Buster Welch’s antique bits and spurs

March 6th, 2008

Buster Welch’s antique spur and bit collection, which will be sold during the A&S Auction on June 7 in Waco, TX, consists of rare pieces created by sought after early artisans. The names of the horses and riders that originally wore them are for the most part forgotten. But the collection comes with matchless authenticity – Welch used them all.

“I never thought they would be worth a lot of money,” said Welch. “I just wanted something that looked like a working cowboy had used them – not odd-looking spurs with a lot of silver and stuff.

“I’ve used every one of them, but there are three pair that I showed in the most. I showed in the J.O. Bass bit and spurs for maybe two years and won a lot of money with them. And I had another pair (of spurs) I showed in a good deal that I bought a long time ago in Arizona. They were really nice fitting and stayed down good. Scott (Franks of A&S Auctions) surmises they were made in the Arizona State Prison.”

Welch, 79, won the NCHA Futurity a record five times and is a four-time NCHA World Champion. Some of his most memorable mounts include Peppy San Badger, Mr San Peppy, Marion’s Girl, Dry Doc, and Peppymint Twist.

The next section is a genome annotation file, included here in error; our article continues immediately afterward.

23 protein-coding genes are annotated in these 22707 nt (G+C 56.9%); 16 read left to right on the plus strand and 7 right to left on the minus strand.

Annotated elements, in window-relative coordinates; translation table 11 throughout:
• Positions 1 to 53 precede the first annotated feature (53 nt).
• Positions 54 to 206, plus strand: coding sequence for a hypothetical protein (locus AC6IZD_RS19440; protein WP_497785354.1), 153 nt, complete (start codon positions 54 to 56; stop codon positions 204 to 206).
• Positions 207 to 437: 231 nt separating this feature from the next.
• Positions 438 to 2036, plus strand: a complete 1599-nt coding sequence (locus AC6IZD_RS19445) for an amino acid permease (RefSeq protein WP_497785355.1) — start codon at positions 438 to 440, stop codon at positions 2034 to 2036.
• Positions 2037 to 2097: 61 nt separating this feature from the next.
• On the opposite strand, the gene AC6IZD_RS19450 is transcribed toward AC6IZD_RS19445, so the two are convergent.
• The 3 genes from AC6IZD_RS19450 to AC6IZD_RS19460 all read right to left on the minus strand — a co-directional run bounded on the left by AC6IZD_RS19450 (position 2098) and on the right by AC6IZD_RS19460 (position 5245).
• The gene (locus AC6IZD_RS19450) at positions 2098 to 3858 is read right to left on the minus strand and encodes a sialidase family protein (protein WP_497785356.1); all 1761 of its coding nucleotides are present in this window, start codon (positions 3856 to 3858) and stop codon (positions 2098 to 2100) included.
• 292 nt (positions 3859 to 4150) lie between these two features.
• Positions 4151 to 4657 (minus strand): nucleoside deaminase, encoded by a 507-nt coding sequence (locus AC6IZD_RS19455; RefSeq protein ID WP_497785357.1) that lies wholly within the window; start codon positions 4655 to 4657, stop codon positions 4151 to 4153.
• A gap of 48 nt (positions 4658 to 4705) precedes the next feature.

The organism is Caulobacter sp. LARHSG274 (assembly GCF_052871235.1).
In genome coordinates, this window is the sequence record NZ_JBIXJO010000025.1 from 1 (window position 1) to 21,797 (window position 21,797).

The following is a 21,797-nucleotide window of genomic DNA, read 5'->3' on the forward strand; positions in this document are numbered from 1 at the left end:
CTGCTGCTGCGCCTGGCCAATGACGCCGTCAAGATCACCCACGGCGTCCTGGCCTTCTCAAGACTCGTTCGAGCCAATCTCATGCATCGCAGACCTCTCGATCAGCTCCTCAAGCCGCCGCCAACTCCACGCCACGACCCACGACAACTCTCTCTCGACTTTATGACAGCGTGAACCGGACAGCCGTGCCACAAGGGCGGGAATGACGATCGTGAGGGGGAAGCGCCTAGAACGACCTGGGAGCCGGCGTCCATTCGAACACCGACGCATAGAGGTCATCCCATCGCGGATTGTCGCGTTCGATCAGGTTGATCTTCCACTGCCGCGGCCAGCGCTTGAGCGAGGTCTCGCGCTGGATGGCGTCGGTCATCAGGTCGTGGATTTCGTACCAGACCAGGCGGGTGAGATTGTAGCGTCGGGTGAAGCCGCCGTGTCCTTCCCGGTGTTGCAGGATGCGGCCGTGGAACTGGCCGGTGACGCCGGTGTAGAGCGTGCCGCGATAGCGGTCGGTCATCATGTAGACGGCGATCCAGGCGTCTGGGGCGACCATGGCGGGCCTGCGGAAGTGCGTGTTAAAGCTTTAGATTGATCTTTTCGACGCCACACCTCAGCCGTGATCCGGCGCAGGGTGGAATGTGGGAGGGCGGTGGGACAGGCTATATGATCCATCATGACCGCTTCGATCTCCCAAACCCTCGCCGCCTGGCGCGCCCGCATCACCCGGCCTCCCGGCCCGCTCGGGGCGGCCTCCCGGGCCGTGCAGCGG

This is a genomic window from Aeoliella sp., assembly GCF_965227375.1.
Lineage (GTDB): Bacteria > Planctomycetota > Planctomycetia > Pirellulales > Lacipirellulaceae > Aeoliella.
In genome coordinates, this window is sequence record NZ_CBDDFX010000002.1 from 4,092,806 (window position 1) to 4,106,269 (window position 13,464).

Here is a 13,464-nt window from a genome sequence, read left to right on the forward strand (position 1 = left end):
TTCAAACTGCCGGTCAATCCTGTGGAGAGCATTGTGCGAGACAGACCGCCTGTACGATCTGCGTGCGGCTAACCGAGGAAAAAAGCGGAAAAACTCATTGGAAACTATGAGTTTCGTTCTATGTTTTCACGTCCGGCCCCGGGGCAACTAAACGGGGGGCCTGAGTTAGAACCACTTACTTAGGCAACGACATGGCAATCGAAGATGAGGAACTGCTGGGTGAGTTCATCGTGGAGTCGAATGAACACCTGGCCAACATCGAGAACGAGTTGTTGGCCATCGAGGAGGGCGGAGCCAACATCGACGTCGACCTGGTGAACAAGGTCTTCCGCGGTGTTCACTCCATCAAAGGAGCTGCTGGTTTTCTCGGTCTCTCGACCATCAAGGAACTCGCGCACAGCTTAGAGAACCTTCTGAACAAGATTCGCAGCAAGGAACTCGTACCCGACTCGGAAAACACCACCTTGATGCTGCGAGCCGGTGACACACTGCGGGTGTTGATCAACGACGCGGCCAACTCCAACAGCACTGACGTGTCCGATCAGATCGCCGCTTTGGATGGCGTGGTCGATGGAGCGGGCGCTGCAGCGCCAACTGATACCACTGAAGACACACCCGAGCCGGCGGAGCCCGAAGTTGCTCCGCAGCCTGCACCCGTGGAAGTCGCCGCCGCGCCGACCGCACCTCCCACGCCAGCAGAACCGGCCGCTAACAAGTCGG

While antique spurs have stood the test of time for efficacy, Welch thinks that today’s bits are superior to older models. “A lot of them don’t sit right in a horse’s mouth,” he explained. “They have a tendency to pull up, instead of back.

“Our modern bits are better, except for one that I’ll not sell. It has a little grazing shank that’s no more than 2 or 2 1/2 inches long. It’s the best-stopping bit I’ve ever put in a horse’s mouth.”

Welch noted that many older bits and spurs were made of iron salvaged from the axles of Model A Fords. Before Henry Ford discovered that he could economize with lighter axles, spur and bit makers capitalized on irons horses that had been put out to pasture.

“I read where Ford went to junkyards to find out what wasn’t worn out on his cars,” Welch noted. “It was the axles and he figured he was spending too much money on them, so he cut them down.”

Welch’s collection of approximately 30 bits and spurs includes those made by J.O. Bass, the Kelly Brothers, and J.R. McChesney. He’s selling everything except two bits that he still uses every day.

“I never had any idea that they were worth what people say they are,” he admitted. “I’d been careless with them and let a pair get away here and there. I just decided I didn’t enjoy them back there in a safe, so let’s get them out where somebody can take care of them and enjoy them.”


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